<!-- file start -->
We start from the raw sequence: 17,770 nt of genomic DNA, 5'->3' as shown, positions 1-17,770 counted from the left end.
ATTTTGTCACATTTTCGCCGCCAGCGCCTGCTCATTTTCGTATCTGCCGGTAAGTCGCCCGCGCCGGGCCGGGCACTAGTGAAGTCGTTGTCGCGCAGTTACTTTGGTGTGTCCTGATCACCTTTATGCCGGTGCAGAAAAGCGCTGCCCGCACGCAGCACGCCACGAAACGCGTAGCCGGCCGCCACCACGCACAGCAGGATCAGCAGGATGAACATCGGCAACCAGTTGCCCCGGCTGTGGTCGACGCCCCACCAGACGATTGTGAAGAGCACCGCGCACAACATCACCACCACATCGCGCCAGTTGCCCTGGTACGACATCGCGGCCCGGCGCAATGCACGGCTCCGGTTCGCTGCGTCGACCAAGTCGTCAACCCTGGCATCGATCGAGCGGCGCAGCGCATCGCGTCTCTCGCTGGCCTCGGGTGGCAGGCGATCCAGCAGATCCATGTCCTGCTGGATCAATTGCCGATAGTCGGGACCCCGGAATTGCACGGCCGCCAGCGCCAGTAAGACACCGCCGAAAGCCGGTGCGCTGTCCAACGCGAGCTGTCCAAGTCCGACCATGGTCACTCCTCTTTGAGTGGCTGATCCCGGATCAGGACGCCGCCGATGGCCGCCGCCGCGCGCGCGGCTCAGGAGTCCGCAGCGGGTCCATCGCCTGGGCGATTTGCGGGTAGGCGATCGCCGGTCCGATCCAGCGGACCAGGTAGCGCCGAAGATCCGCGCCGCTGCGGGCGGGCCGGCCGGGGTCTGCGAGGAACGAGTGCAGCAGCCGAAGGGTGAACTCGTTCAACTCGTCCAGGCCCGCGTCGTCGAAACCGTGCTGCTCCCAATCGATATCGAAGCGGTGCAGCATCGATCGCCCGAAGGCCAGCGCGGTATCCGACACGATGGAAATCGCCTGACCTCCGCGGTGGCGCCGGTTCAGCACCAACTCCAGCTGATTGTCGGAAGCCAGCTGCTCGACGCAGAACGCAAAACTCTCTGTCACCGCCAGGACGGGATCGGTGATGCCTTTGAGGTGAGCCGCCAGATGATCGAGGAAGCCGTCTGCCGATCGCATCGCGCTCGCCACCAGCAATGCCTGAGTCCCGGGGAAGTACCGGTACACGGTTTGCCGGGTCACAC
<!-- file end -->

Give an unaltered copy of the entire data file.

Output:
We start from the raw sequence: 17,770 nt of genomic DNA, 5'->3' as shown, positions 1-17,770 counted from the left end.
ATTTTGTCACATTTTCGCCGCCAGCGCCTGCTCATTTTCGTATCTGCCGGTAAGTCGCCCGCGCCGGGCCGGGCACTAGTGAAGTCGTTGTCGCGCAGTTACTTTGGTGTGTCCTGATCACCTTTATGCCGGTGCAGAAAAGCGCTGCCCGCACGCAGCACGCCACGAAACGCGTAGCCGGCCGCCACCACGCACAGCAGGATCAGCAGGATGAACATCGGCAACCAGTTGCCCCGGCTGTGGTCGACGCCCCACCAGACGATTGTGAAGAGCACCGCGCACAACATCACCACCACATCGCGCCAGTTGCCCTGGTACGACATCGCGGCCCGGCGCAATGCACGGCTCCGGTTCGCTGCGTCGACCAAGTCGTCAACCCTGGCATCGATCGAGCGGCGCAGCGCATCGCGTCTCTCGCTGGCCTCGGGTGGCAGGCGATCCAGCAGATCCATGTCCTGCTGGATCAATTGCCGATAGTCGGGACCCCGGAATTGCACGGCCGCCAGCGCCAGTAAGACACCGCCGAAAGCCGGTGCGCTGTCCAACGCGAGCTGTCCAAGTCCGACCATGGTCACTCCTCTTTGAGTGGCTGATCCCGGATCAGGACGCCGCCGATGGCCGCCGCCGCGCGCGCGGCTCAGGAGTCCGCAGCGGGTCCATCGCCTGGGCGATTTGCGGGTAGGCGATCGCCGGTCCGATCCAGCGGACCAGGTAGCGCCGAAGATCCGCGCCGCTGCGGGCGGGCCGGCCGGGGTCTGCGAGGAACGAGTGCAGCAGCCGAAGGGTGAACTCGTTCAACTCGTCCAGGCCCGCGTCGTCGAAACCGTGCTGCTCCCAATCGATATCGAAGCGGTGCAGCATCGATCGCCCGAAGGCCAGCGCGGTATCCGACACGATGGAAATCGCCTGACCTCCGCGGTGGCGCCGGTTCAGCACCAACTCCAGCTGATTGTCGGAAGCCAGCTGCTCGACGCAGAACGCAAAACTCTCTGTCACCGCCAGGACGGGATCGGTGATGCCTTTGAGGTGAGCCGCCAGATGATCGAGGAAGCCGTCTGCCGATCGCATCGCGCTCGCCACCAGCAATGCCTGAGTCCCGGGGAAGTACCGGTACACGGTTTGCCGGGTCACAC